In his day, Jack Johnson - born in Texas, the son of former slaves - was the most famous black man on the planet. As the first African American World Heavyweight Champion (1908-1915), he publicly challenged white supremacy at home and abroad, enjoying the same audacious lifestyle of conspicuous consumption, masculine bravado, and interracial love wherever he traveled. "Jack Johnson, Rebel Sojourner" provides the first in-depth exploration of Johnson's battles against the color line in places as far-flung as Sydney, London, Cape Town, Paris, Havana, and Mexico City. In relating this dramatic story, Theresa Runstedtler constructs a global history of race, gender, and empire in the early twentieth century.
Theresa Runstedtler is Assistant Professor of American Studies at the University of Buffalo.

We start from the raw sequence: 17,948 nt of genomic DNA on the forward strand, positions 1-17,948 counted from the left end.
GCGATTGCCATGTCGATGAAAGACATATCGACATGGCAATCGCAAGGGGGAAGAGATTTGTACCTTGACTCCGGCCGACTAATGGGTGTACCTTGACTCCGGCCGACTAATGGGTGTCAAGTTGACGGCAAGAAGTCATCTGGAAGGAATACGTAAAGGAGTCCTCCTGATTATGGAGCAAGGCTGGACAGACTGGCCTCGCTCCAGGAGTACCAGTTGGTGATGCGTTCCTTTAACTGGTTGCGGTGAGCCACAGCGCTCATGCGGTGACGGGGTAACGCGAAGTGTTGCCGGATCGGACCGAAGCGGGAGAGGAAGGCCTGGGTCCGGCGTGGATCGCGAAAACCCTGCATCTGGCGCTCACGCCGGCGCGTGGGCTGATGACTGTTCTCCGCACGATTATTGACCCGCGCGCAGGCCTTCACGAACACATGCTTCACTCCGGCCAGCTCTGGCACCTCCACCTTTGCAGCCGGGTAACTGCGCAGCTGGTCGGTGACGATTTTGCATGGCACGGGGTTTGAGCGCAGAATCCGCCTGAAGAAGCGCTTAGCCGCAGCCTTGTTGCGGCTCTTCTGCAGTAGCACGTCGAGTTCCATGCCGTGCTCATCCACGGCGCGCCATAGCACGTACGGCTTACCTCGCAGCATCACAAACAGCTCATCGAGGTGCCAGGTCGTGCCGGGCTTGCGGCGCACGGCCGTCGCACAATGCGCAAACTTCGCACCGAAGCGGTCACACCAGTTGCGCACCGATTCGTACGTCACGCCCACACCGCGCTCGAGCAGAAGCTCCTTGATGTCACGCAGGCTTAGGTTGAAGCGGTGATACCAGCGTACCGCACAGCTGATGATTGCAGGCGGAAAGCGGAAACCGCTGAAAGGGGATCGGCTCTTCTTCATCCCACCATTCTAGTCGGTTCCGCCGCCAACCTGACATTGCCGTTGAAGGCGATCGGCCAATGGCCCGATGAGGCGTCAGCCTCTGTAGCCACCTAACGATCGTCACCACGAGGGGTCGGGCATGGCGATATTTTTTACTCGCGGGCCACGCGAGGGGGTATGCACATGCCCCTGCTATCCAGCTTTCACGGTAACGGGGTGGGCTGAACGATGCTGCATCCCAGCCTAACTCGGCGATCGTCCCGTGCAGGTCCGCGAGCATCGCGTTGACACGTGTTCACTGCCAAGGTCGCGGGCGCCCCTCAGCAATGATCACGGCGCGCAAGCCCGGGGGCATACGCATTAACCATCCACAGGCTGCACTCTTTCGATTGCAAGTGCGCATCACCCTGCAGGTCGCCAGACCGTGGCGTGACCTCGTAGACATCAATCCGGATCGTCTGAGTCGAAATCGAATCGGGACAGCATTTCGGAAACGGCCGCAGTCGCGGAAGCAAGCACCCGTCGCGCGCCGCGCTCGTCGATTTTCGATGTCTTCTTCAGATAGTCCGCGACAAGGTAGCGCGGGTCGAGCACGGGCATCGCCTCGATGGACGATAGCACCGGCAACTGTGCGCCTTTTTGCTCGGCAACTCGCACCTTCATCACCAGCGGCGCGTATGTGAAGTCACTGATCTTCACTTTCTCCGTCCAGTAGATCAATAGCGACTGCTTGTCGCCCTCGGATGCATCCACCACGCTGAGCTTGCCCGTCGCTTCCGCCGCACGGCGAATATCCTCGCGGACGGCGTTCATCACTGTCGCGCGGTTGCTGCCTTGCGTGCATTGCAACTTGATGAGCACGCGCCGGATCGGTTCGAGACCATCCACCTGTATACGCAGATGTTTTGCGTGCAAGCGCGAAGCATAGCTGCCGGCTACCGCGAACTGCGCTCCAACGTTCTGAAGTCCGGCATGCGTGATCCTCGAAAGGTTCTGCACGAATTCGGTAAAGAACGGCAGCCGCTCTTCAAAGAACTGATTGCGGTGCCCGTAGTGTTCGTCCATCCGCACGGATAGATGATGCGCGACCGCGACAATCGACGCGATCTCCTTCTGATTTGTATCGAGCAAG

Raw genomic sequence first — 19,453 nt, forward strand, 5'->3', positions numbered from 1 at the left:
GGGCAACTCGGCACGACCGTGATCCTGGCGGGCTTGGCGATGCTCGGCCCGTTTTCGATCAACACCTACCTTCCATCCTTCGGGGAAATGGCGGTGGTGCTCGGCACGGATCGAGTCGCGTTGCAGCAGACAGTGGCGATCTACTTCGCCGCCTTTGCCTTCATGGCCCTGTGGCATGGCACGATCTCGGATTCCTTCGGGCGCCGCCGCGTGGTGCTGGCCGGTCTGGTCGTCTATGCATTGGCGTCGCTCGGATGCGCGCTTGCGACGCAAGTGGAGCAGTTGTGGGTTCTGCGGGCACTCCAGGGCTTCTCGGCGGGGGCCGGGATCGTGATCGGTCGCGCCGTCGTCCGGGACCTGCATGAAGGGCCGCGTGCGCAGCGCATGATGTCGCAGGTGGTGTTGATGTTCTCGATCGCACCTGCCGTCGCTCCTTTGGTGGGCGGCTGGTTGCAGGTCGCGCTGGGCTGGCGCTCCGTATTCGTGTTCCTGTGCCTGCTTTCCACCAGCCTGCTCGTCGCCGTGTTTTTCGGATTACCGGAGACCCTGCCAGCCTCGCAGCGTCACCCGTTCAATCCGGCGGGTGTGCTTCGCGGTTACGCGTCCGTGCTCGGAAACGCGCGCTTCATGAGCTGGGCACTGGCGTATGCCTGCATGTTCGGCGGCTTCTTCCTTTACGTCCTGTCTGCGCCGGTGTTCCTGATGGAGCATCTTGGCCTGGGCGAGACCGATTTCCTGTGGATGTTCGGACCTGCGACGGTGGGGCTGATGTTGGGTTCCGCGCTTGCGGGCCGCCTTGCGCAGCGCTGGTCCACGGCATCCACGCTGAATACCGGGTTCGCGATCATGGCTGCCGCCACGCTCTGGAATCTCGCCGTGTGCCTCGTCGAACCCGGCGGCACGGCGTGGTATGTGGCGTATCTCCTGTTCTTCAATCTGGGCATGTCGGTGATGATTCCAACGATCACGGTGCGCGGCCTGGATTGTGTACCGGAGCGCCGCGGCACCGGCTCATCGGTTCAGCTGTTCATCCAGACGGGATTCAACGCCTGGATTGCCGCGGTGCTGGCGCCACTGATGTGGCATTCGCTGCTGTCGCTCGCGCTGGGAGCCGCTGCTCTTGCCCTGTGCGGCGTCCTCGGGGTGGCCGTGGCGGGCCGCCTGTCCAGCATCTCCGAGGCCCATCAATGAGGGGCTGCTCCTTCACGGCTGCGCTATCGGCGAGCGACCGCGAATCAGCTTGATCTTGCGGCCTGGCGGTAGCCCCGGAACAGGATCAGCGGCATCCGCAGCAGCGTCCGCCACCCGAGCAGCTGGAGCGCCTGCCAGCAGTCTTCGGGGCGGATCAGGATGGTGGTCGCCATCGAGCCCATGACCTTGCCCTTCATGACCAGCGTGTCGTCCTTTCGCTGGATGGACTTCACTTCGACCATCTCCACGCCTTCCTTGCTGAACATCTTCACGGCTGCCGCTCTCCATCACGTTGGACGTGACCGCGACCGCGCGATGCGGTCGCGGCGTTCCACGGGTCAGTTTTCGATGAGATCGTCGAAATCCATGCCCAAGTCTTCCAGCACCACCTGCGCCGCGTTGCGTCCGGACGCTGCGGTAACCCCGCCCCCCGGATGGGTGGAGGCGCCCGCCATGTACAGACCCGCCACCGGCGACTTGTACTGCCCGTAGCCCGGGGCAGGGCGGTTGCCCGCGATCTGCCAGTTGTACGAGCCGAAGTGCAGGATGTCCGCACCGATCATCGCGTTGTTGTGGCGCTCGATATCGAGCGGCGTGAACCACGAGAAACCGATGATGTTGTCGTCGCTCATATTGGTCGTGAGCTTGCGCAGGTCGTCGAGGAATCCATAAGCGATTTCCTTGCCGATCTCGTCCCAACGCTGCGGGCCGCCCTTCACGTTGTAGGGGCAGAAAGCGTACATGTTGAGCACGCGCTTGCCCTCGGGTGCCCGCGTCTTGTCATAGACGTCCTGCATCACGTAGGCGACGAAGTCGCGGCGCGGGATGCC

Contents List of Illustrations Acknowledgments Preface: Sparring Nations, Global Problem Introduction: Jack Johnson, Rebel Sojourner 1. Embodying Empire: Jack Johnson and the White Pacific 2. White Censors, Dark Screens: The Jeffries-Johnson Fight Film Controversy 3. Jack Johnson versus John Bull: The Rise of the British Boxing Colour Bar 4. The Black Atlantic from Below: African American Boxers and the Search for Exile 5. Trading Race: Black Bodies and French Regeneration 6. Viva Johnson! Fighting over Race in the Americas 7. The Empire Strikes Back: The "French Jack Johnson" and the Rising Tide of Color Epilogue: Visible Men, Harmless Icons Notes Bibliography Index